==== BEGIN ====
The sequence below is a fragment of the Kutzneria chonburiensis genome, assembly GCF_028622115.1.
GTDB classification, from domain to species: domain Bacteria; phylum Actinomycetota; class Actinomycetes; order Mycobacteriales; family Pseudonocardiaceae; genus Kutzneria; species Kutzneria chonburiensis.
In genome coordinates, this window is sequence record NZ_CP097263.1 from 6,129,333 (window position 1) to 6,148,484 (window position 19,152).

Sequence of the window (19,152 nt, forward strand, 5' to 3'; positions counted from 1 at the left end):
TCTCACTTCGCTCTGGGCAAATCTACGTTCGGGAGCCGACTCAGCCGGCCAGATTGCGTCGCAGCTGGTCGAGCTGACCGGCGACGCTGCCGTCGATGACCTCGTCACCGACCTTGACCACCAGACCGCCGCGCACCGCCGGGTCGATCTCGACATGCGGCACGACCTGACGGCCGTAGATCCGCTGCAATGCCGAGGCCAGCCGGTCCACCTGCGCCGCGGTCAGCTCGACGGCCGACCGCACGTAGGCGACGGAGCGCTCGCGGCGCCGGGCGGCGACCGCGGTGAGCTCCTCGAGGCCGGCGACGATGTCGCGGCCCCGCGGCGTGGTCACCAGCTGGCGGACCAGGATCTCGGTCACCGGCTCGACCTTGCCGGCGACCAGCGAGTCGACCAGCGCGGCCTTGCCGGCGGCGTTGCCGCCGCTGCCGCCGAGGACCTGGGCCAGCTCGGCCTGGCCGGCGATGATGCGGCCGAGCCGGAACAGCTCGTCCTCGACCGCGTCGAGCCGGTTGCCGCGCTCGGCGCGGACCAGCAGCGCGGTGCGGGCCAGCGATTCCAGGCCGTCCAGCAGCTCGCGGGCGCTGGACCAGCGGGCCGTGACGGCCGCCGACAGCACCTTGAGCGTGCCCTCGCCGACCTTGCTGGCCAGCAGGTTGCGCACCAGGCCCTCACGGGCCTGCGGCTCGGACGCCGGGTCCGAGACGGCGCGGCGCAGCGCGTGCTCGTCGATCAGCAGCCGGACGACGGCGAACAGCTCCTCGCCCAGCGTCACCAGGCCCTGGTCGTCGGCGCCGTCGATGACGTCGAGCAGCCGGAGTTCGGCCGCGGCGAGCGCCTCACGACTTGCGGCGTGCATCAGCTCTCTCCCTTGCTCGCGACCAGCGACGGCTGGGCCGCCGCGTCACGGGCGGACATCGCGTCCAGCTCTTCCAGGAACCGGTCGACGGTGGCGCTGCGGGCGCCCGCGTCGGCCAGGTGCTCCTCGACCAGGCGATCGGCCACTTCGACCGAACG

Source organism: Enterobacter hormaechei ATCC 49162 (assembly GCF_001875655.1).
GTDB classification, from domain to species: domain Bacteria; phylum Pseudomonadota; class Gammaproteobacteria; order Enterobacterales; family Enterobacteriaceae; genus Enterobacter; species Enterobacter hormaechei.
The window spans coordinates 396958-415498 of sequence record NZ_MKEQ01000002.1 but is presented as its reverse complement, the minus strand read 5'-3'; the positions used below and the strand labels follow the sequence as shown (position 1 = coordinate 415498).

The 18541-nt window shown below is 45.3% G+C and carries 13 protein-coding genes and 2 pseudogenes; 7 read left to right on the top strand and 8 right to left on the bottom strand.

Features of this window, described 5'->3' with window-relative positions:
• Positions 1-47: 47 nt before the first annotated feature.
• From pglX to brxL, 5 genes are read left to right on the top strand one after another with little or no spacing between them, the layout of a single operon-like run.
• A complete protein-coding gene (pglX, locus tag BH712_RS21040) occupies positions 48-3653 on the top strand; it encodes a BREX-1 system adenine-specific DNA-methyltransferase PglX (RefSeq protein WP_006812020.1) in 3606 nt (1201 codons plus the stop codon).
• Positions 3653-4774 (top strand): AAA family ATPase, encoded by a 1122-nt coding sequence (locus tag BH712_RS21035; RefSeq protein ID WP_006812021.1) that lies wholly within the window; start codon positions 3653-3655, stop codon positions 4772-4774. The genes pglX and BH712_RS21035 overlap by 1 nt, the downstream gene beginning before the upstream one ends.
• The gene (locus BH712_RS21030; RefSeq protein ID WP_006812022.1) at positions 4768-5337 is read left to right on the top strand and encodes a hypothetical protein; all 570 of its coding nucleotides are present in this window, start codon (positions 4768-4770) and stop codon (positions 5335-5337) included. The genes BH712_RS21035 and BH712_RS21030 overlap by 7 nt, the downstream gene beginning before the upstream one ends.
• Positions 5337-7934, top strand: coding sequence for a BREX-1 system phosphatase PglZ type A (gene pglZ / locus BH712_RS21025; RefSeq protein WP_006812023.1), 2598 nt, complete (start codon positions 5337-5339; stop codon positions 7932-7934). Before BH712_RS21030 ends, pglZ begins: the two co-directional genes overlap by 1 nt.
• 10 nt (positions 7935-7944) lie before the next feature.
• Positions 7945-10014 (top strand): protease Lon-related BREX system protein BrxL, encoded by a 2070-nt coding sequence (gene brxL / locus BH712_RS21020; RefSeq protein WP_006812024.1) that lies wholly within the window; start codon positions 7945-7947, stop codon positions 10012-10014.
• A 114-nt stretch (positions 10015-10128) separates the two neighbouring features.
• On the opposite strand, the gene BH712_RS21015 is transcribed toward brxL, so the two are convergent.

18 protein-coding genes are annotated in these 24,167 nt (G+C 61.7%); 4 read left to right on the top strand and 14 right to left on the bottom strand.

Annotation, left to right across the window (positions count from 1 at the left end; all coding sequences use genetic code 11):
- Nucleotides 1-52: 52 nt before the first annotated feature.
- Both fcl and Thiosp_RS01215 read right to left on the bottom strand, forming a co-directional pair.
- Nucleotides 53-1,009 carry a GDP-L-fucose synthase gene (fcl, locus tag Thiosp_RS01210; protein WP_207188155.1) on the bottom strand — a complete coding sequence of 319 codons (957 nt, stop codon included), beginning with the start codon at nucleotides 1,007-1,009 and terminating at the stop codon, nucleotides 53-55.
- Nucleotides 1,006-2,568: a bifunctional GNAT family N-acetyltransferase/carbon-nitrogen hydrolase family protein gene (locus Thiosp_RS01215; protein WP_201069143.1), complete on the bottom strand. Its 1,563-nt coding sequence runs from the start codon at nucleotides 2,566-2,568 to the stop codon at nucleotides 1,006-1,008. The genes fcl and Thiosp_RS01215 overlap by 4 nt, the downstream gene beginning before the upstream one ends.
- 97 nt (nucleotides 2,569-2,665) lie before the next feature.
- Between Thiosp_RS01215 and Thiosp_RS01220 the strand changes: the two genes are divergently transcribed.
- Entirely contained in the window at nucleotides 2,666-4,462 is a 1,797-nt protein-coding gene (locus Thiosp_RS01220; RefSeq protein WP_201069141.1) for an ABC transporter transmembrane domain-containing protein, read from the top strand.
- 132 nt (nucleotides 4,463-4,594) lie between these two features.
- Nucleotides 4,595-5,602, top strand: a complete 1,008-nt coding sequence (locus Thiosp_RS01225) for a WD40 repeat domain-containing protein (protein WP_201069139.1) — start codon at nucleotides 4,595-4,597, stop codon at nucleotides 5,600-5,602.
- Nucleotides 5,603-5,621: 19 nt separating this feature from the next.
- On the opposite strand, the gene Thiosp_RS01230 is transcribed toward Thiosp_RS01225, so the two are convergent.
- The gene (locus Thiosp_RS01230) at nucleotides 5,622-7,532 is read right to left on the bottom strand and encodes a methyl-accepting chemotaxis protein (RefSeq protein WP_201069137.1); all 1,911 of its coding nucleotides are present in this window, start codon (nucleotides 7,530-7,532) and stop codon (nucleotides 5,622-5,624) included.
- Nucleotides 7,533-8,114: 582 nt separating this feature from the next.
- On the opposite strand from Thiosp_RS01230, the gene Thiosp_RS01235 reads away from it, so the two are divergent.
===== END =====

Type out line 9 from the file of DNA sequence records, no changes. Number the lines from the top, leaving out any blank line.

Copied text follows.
The 18541-nt window shown below is 45.3% G+C and carries 13 protein-coding genes and 2 pseudogenes; 7 read left to right on the top strand and 8 right to left on the bottom strand.